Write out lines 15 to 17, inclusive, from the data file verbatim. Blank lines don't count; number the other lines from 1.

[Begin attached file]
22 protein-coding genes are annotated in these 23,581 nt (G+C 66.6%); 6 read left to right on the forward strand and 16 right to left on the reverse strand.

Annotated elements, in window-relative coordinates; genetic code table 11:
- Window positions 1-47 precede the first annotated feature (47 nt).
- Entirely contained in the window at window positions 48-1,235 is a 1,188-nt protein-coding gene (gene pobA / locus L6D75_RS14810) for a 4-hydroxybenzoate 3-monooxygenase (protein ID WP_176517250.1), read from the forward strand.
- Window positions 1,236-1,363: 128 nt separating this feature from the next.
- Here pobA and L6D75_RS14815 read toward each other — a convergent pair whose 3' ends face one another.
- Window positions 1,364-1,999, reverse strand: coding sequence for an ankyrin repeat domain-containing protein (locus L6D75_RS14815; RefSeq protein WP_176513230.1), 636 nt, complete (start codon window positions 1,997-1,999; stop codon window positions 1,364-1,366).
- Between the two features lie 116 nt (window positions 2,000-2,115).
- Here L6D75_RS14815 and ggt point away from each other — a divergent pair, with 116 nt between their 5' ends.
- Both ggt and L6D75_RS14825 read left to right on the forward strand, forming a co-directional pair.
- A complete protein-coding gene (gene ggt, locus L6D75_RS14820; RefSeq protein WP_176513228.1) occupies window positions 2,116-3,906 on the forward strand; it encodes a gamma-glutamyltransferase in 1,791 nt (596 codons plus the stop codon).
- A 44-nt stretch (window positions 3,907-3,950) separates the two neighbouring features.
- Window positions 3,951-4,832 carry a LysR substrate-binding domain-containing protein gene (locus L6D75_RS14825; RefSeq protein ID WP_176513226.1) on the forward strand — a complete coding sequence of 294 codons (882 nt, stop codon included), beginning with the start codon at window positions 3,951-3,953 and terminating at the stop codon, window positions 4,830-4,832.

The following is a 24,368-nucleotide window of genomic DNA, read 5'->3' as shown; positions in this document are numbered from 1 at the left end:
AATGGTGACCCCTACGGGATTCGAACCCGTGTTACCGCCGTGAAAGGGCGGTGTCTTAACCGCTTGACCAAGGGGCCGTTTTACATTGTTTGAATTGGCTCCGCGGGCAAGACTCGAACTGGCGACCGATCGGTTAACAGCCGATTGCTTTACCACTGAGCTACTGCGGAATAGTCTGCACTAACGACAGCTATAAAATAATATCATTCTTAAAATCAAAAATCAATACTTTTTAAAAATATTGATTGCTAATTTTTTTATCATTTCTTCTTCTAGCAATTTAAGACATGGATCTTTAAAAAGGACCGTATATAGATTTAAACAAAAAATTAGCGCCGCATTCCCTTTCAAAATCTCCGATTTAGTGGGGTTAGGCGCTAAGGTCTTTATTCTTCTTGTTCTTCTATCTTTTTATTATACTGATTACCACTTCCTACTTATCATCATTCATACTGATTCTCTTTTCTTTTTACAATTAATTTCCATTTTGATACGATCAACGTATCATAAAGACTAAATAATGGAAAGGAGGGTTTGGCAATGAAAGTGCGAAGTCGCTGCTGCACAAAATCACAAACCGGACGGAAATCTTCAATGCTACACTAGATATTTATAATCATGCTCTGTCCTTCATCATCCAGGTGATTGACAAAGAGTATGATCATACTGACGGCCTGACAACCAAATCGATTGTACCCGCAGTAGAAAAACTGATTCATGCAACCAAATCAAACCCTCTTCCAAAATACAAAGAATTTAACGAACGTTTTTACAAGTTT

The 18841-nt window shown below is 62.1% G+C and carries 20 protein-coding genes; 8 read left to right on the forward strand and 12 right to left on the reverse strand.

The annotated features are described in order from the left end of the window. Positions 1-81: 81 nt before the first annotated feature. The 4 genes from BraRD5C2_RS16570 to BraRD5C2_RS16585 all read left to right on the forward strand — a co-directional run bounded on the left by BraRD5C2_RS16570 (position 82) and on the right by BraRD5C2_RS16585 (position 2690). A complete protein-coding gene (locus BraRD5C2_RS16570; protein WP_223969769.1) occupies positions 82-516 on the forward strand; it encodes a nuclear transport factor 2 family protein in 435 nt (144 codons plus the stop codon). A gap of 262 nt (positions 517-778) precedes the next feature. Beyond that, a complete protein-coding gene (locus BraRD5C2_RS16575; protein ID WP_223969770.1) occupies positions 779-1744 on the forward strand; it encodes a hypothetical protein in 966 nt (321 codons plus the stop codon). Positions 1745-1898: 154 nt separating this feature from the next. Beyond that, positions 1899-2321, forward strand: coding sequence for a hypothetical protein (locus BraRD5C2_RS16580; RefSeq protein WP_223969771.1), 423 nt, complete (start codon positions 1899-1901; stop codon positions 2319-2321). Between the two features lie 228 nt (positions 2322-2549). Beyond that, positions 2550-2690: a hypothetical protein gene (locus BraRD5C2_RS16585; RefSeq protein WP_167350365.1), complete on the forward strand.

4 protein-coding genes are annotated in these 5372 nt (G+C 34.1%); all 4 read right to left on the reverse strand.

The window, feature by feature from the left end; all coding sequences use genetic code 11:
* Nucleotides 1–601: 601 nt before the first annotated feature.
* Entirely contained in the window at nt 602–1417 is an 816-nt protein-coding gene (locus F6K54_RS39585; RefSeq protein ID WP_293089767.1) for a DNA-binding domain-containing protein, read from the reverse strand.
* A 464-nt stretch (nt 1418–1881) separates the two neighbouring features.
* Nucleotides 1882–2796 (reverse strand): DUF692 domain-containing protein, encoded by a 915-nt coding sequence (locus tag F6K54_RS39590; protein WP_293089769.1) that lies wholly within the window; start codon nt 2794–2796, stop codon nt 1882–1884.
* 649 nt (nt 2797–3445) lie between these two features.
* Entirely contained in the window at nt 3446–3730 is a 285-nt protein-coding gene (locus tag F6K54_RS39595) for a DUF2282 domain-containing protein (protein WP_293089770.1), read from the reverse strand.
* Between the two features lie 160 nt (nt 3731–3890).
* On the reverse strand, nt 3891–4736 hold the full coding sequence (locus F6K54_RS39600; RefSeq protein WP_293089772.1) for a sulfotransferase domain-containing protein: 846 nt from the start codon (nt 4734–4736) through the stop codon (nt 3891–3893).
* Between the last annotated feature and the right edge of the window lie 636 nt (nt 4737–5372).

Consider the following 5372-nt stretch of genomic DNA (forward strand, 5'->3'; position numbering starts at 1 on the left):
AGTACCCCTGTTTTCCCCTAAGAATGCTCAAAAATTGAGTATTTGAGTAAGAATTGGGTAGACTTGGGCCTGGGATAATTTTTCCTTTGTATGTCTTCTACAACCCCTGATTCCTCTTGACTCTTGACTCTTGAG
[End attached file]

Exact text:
AATGGTGACCCCTACGGGATTCGAACCCGTGTTACCGCCGTGAAAGGGCGGTGTCTTAACCGCTTGACCAAGGGGCCGTTTTACATTGTTTGAATTGGCTCCGCGGGCAAGACTCGAACTGGCGACCGATCGGTTAACAGCCGATTGCTTTACCACTGAGCTACTGCGGAATAGTCTGCACTAACGACAGCTATAAAATAATATCATTCTTAAAATCAAAAATCAATACTTTTTAAAAATATTGATTGCTAATTTTTTTATCATTTCTTCTTCTAGCAATTTAAGACATGGATCTTTAAAAAGGACCGTATATAGATTTAAACAAAAAATTAGCGCCGCATTCCCTTTCAAAATCTCCGATTTAGTGGGGTTAGGCGCTAAGGTCTTTATTCTTCTTGTTCTTCTATCTTTTTATTATACTGATTACCACTTCCTACTTATCATCATTCATACTGATTCTCTTTTCTTTTTACAATTAATTTCCATTTTGATACGATCAACGTATCATAAAGACTAAATAATGGAAAGGAGGGTTTGGCAATGAAAGTGCGAAGTCGCTGCTGCACAAAATCACAAACCGGACGGAAATCTTCAATGCTACACTAGATATTTATAATCATGCTCTGTCCTTCATCATCCAGGTGATTGACAAAGAGTATGATCATACTGACGGCCTGACAACCAAATCGATTGTACCCGCAGTAGAAAAACTGATTCATGCAACCAAATCAAACCCTCTTCCAAAATACAAAGAATTTAACGAACGTTTTTACAAGTTT

The 18841-nt window shown below is 62.1% G+C and carries 20 protein-coding genes; 8 read left to right on the forward strand and 12 right to left on the reverse strand.

The annotated features are described in order from the left end of the window. Positions 1-81: 81 nt before the first annotated feature. The 4 genes from BraRD5C2_RS16570 to BraRD5C2_RS16585 all read left to right on the forward strand — a co-directional run bounded on the left by BraRD5C2_RS16570 (position 82) and on the right by BraRD5C2_RS16585 (position 2690). A complete protein-coding gene (locus BraRD5C2_RS16570; protein WP_223969769.1) occupies positions 82-516 on the forward strand; it encodes a nuclear transport factor 2 family protein in 435 nt (144 codons plus the stop codon). A gap of 262 nt (positions 517-778) precedes the next feature. Beyond that, a complete protein-coding gene (locus BraRD5C2_RS16575; protein ID WP_223969770.1) occupies positions 779-1744 on the forward strand; it encodes a hypothetical protein in 966 nt (321 codons plus the stop codon). Positions 1745-1898: 154 nt separating this feature from the next. Beyond that, positions 1899-2321, forward strand: coding sequence for a hypothetical protein (locus BraRD5C2_RS16580; RefSeq protein WP_223969771.1), 423 nt, complete (start codon positions 1899-1901; stop codon positions 2319-2321). Between the two features lie 228 nt (positions 2322-2549). Beyond that, positions 2550-2690: a hypothetical protein gene (locus BraRD5C2_RS16585; RefSeq protein WP_167350365.1), complete on the forward strand.